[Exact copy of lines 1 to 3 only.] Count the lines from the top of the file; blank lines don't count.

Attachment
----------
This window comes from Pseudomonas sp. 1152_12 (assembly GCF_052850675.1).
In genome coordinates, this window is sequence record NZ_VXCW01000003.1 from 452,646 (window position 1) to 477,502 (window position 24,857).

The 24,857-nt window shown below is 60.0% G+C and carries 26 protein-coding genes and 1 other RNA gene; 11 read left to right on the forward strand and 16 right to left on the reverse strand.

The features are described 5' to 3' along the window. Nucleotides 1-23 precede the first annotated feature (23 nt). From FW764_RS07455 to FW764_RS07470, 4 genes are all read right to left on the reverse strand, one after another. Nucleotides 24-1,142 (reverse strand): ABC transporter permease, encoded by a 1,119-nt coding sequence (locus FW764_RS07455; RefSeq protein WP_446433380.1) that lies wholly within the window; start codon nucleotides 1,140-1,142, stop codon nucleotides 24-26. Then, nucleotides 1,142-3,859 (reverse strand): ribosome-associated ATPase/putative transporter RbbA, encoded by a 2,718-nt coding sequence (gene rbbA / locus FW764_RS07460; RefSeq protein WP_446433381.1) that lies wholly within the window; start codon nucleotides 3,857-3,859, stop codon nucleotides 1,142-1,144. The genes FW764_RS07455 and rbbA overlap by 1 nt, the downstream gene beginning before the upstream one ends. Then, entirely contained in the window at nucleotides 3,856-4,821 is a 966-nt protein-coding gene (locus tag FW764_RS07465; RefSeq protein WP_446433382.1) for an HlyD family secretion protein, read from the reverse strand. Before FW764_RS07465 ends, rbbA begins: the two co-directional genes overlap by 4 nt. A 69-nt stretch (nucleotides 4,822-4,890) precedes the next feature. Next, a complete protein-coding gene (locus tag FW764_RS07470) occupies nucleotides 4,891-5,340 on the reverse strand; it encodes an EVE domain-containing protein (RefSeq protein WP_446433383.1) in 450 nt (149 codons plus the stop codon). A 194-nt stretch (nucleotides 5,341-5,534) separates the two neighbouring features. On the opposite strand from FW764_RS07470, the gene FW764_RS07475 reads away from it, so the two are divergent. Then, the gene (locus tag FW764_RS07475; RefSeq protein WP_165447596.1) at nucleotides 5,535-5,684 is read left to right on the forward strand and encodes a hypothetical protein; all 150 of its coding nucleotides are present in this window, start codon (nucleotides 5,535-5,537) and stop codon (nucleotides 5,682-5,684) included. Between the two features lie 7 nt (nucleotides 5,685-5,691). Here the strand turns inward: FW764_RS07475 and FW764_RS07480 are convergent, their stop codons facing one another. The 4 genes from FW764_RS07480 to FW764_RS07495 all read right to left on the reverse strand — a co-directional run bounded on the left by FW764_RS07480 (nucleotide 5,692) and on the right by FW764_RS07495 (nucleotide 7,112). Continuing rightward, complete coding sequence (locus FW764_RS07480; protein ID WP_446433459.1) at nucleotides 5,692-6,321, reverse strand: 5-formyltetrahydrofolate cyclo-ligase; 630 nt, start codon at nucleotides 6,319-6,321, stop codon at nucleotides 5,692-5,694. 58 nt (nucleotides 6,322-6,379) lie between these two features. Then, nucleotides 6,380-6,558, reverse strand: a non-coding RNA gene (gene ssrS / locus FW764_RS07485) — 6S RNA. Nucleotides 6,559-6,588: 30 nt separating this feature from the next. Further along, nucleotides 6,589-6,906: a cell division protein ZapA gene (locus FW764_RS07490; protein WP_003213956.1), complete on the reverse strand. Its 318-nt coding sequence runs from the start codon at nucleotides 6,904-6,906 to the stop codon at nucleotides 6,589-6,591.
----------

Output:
This window comes from Pseudomonas sp. 1152_12 (assembly GCF_052850675.1).
In genome coordinates, this window is sequence record NZ_VXCW01000003.1 from 452,646 (window position 1) to 477,502 (window position 24,857).

The 24,857-nt window shown below is 60.0% G+C and carries 26 protein-coding genes and 1 other RNA gene; 11 read left to right on the forward strand and 16 right to left on the reverse strand.